Your thyroid gland produces thyroid hormones, which helps regulate metabolism, or the way your body convert food into energy.
But when your thyroid hormone level is too high, it'll speed up your metabolism and cause your entire sympathetic nervous system to be more active. Thus, taking thyroid hormone replacement drug in high doses can cause you to feel jittery and anxious.
Sleep problems or insomnia is one of the most common hyperthyroidism symptoms. Therefore, many thyroid patients who take too much thyroid medication may find it hard to get a restful night of sleep. This problem arose from irritability and the jittery feeling that overactive thyroid causes.
Among the most common symptoms of levothyroxine, overdose is increased heart rate.
If you have an excessive amount of thyroid hormone replacement medication in your system, it can cause an increased heart rate. This is because the thyroid hormone regulates the body's metabolism, and when there is too much of it in the bloodstream, it can cause the heart to race.
Again, your metabolism will accelerate as your thyroid hormone levels increase. This can cause an irregular heartbeat or atrial fibrillation.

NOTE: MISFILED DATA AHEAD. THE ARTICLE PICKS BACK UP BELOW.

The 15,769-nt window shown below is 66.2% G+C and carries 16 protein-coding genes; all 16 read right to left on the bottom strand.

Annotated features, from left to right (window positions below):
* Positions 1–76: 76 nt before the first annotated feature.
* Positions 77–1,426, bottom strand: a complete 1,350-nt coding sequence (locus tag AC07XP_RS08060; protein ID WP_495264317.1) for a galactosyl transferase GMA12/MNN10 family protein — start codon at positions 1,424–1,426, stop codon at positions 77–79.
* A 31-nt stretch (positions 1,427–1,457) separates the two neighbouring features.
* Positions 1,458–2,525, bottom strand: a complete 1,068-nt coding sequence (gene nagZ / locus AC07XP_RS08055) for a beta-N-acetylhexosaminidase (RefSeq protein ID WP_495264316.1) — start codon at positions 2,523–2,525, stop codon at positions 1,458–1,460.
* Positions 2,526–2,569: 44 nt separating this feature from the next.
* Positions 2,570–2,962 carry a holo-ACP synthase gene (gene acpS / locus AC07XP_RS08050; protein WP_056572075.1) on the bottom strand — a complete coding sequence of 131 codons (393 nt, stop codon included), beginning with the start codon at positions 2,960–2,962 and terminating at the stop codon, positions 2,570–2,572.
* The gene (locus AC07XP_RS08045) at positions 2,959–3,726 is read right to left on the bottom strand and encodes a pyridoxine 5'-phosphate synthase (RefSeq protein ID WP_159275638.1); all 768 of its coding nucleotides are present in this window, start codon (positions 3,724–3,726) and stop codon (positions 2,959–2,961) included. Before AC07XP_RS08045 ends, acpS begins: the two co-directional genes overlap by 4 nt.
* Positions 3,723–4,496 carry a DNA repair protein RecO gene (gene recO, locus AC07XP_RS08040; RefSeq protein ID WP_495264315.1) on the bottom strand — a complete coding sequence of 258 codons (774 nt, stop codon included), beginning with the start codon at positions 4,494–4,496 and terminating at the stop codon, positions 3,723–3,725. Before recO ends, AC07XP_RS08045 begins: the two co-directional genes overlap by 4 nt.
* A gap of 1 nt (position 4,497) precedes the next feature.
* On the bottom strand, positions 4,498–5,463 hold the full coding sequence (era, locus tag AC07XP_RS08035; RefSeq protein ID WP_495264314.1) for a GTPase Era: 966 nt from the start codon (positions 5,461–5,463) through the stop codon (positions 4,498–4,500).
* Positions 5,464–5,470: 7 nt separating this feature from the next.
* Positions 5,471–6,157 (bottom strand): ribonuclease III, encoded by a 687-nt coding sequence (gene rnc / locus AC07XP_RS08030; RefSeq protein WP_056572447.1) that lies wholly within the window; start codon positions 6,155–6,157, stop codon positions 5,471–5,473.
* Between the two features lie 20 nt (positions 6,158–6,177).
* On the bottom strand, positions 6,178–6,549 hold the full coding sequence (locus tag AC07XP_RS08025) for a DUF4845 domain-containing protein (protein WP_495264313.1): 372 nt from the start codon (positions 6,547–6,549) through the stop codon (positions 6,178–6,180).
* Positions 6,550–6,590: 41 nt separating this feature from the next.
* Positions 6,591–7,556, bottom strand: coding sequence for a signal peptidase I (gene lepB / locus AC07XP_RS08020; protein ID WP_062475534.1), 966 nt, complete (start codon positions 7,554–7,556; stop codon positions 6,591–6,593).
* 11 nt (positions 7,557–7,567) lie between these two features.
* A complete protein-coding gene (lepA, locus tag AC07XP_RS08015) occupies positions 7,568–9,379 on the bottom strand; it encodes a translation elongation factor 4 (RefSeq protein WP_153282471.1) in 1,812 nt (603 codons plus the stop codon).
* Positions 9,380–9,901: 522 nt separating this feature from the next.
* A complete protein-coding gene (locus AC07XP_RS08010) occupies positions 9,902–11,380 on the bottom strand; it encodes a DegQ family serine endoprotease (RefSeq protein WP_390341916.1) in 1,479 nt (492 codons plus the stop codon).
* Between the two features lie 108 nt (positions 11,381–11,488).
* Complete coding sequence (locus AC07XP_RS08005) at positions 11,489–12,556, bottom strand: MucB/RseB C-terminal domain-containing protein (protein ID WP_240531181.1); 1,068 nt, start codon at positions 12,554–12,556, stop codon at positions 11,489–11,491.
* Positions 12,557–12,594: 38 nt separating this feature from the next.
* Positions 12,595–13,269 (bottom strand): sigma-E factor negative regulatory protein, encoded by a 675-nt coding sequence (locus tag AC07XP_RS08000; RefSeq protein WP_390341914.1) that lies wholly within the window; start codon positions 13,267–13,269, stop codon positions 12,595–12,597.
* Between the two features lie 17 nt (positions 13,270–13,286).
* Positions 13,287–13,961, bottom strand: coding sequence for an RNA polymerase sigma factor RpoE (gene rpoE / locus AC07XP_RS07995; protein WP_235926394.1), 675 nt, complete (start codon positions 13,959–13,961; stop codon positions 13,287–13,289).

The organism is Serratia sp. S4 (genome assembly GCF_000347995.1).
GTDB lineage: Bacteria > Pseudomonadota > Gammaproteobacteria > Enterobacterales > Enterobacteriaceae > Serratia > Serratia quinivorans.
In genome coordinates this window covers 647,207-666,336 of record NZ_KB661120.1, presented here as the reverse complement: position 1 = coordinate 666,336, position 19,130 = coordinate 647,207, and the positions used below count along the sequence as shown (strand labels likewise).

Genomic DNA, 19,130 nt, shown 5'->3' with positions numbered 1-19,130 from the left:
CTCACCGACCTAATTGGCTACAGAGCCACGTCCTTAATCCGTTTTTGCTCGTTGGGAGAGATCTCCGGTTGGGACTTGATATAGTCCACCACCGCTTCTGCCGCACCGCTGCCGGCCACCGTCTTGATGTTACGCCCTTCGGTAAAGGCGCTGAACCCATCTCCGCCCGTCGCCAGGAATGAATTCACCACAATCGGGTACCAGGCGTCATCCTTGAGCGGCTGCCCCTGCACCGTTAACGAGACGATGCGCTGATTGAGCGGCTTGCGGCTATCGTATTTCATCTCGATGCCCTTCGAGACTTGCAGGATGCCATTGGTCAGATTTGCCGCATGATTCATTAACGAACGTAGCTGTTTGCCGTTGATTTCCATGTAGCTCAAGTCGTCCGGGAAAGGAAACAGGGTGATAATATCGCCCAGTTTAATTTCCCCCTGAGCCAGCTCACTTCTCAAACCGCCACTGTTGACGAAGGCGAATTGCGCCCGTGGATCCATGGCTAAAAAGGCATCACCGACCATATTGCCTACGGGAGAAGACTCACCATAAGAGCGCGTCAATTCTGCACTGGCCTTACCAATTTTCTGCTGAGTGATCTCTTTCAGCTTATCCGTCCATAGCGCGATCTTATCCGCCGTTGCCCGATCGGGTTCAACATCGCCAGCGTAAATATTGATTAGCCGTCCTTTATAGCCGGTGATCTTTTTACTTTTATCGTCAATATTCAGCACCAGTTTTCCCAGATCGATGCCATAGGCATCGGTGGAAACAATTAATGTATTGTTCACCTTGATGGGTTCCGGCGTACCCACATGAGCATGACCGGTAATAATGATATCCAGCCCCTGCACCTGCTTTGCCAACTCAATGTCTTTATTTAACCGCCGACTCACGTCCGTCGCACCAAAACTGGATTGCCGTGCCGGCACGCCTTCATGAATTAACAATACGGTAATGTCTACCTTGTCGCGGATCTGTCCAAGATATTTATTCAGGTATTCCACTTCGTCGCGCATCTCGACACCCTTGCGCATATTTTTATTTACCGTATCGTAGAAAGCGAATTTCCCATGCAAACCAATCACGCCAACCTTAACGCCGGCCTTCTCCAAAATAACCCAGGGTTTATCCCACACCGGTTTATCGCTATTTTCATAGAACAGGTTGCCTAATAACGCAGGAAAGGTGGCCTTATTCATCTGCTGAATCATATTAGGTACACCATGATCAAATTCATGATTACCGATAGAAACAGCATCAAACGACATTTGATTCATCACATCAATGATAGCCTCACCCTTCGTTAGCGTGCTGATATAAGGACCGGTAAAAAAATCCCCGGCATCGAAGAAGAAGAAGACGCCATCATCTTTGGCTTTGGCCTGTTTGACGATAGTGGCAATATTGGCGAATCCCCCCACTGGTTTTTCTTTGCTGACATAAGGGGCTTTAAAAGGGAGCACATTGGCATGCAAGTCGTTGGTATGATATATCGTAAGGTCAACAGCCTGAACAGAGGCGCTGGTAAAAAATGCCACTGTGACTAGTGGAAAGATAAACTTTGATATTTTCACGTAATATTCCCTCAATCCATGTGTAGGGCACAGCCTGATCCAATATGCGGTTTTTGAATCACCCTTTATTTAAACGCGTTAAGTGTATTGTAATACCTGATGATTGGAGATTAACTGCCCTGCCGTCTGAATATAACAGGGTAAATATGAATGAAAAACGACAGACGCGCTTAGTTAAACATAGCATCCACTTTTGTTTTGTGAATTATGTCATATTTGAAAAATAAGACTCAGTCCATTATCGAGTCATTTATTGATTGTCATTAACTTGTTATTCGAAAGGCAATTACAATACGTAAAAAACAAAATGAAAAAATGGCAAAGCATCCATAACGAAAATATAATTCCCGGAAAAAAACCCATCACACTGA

With increased heart rate and irregular heart rhythm, you'll likely experience palpitations. Heart palpitations, in simple words, are feelings of having a pounding heart. In some cases, it can be uncomfortable and may cause you to experience chest pain.
There's a link between thyroid disease and migraines. In fact, both too low and too high doses of thyroid hormone replacement can cause headaches and migraines.
If you find yourself eating and drinking more than usual, it might signal that the dose of your thyroid hormone medication is too high. Excess thyroid hormone replacement medication speeds up your metabolism, making you feel thirsty and hungry constantly.
Increased urination is one of the most common symptoms of hyperthyroidism, so it also happens to hyperthyroid patients who take too much thyroid medication. Like most other symptoms, this has to do with your metabolism. When the thyroid hormone levels are high, the body's metabolism increases, and this can lead to increased urination.